Saturday, July 06, 2002

Union Terminal, Audubon get historic due




By Randy McNutt, rmcnutt@enquirer.com
The Cincinnati Enquirer

        Union Terminal, one of the nation's best examples of an Art Deco train station, would seem to have little in common with John James Audubon, America's renowned wildlife artist and ornithologist.

[photo] The Museum Center at Union Terminal is the site for two new Ohio historic markers honoring the building and John James Audubon.
(Tony Jones photo)
| ZOOM |
        But at 11 a.m. today, their stories will converge.

        Historic markers commemorating both will be unveiled in front of the Cincinnati Museum Center, housed in the former terminal at 1301 Western Ave.

        “There are all kinds of things about the place that intrigue people. I think this will be the start of a discovery about the terminal,” said Sandra Shipley of the Museum Center.

        The markers are part of the Ohio Bicentennial Commission's historic marker program, which has been renewed in the last two years. Some 500 markers now celebrate Buckeye heritage as the state approaches its 200th birthday in 2003.

        Certainly, Union Terminal has deserved a marker for years. It opened in 1933, in the depths of the Great Depression, covering 287 acres with 94 miles of track and a 180-foot rotunda dome.

        French architect Paul Cret designed the building. It features the work of three artists: Pierre Bourdelle designed the ornate ceiling and wall motifs in nine rooms; sculptor Maxfield Keck designed the figures representing transportation and industry on the front facade; and Winold Reiss created 22 mosaics and the rotunda ceiling.

CEREMONY
    WHAT: Unveiling of Ohio historical markers, honoring Union Terminal and John James Audubon, the first employee of what is now the Natural History Museum.
    WHEN: 11 a.m. today.
    WHERE: 1301 Western Ave.
        “It's still an incredible place,” said Patrick Korosec, southwest regional representative of the Ohio Bicentennial Commission.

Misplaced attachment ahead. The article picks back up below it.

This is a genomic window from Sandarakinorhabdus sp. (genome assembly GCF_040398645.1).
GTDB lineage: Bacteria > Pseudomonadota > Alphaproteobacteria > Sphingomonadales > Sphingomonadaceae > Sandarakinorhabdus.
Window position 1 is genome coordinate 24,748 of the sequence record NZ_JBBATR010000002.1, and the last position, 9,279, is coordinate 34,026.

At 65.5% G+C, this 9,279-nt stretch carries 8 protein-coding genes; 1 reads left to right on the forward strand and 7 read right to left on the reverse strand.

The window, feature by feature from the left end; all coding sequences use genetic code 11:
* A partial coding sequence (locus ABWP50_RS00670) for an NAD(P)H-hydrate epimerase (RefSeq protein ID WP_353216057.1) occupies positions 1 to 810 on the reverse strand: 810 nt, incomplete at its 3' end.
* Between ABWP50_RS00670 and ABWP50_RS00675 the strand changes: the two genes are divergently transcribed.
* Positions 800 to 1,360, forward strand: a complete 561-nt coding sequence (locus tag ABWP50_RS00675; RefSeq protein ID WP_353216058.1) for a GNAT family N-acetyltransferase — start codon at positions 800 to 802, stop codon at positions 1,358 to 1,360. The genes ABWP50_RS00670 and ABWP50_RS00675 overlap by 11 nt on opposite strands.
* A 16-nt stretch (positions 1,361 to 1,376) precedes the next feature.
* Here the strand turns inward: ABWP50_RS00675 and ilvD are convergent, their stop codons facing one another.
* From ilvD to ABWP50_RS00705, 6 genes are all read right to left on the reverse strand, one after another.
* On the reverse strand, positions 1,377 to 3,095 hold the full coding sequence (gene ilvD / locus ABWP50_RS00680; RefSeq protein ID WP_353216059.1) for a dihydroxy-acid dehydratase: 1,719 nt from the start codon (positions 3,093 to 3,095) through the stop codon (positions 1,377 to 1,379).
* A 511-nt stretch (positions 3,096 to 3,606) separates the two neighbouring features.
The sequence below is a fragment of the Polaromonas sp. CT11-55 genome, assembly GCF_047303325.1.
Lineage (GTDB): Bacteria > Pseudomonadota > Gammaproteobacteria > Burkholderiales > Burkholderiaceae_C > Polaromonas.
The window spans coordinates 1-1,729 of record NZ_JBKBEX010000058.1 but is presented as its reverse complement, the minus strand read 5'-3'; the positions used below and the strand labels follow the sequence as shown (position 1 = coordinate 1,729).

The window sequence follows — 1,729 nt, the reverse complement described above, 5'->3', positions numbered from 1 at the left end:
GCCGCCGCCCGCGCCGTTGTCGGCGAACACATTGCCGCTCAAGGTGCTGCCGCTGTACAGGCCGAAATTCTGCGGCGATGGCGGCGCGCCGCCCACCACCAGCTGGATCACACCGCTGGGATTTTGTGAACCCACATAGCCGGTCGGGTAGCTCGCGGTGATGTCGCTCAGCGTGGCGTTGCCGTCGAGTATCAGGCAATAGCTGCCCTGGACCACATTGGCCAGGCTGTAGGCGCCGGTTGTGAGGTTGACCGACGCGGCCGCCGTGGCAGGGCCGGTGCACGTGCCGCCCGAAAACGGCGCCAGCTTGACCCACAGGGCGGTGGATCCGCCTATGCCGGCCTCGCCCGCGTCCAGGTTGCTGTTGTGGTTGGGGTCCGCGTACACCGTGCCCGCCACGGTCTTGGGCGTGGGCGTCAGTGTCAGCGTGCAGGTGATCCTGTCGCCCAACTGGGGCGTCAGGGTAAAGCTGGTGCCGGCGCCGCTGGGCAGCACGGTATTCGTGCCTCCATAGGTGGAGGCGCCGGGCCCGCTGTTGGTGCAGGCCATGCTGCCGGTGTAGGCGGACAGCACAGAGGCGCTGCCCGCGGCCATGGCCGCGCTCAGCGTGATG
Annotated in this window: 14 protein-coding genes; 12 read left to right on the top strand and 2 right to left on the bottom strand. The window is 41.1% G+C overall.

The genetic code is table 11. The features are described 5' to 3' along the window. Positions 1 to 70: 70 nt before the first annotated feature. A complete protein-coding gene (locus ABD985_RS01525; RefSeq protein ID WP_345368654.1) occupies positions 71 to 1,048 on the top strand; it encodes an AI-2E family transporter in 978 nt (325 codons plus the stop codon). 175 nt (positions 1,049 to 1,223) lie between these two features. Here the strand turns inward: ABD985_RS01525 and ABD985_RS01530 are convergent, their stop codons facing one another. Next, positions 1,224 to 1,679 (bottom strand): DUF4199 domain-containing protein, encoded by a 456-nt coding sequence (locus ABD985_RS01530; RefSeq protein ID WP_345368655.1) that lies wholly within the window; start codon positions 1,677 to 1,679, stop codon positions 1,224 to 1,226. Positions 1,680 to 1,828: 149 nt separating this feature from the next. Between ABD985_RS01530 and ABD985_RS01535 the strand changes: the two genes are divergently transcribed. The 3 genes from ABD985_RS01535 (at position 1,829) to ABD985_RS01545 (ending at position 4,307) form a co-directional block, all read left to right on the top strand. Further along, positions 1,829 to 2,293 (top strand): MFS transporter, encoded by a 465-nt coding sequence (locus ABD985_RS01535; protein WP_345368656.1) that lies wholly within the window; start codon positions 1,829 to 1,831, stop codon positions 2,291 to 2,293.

By today's homogenous standards, it's hard to believe that such an artistic endeavor was even considered as a public transportation building. But it operated as a passenger railroad station from 1933 to 1972. During World War II, the terminal peaked in use: 34,000 people filed through it daily in 1944.

        When the trains stopped coming, the building was placed on the National Register of Historic Places. In 1977, it was declared a National Landmark.

        In 1990, the terminal reopened as the Cincinnati Museum Center. It housed two museums — the Cincinnati Historical Society and the Cincinnati Museum of Natural History. Enough space was left for the Cincinnati Historical Society Library, the Robert D. Lindner Family Omnimax Theater, two museum stores, an ice cream parlor and a food service. In 1998, the Cinergy Children's Museum also opened.

        “We're a hidden treasure and there's a whole lot going on here,” Ms. Shipley said. “The marker dedication is another way to get the word out. Of course, the Audubon marker is quite an honor. He was the first paid employee of the Museum of Natural History. And because he's so well known, we wanted to highlight this event.”

        In 1819, Audubon (1785-1851) started working at the Western Museum, predecessor of the Natural History Museum of Cincinnati, as a taxidermist. He was supposed to earn $125 a month — a big salary in those days.

        While on the job, people encouraged him on his nature notes and drawings, and he put together exhibits with curator Robert Best. Audubon also opened an art academy and tutored 13-year-old Joseph Mason, who later would become a collaborator in supplying backgrounds for Audubon's The Birds of America.

        “So industrious were Best and I that in about six months we had finished all that we could for the museum,” Audubon said later. “I returned to my chalk portraits and made a great number of them. Without this we would have been once more on the starving list, for Best and I found, sadly too late, that the museum members were splendid promisers and very bad paymasters.”

        Audubon decided to leave town to finish his collection of drawings. On Oct. 12, 1820, he and Mason left on a flatboat for New Orleans — and drifted straight into history.

        “Without money, I had my talents for my support, as well as my enthusiasm for my guide in my difficulties,” he said.

        Today, when the majesties of Audubon and the terminal are appreciated, the museum's director emeritus and artist DeVere Burt will discuss Audubon's life. Martine Dunn, a Museum Center trustee whose father worked as a train porter, will discuss the terminal's history.

        Hamilton County Commissioner John Dowlin and wildlife artist John Ruthven will unveil the Audubon marker. Council member Patrick DeWine will unveil the terminal marker, with help from state Rep. Catherine Barrett and Sam Wilson, a museum volunteer whose father, Russell Wilson, was Cincinnati's mayor when the terminal opened.

        “That's a nice connection,” said Ruby Rogers, a staff member at the Museum Center. “We're making the program very patriotic, and we hear the weather will cooperate. What more can you ask for?”
       



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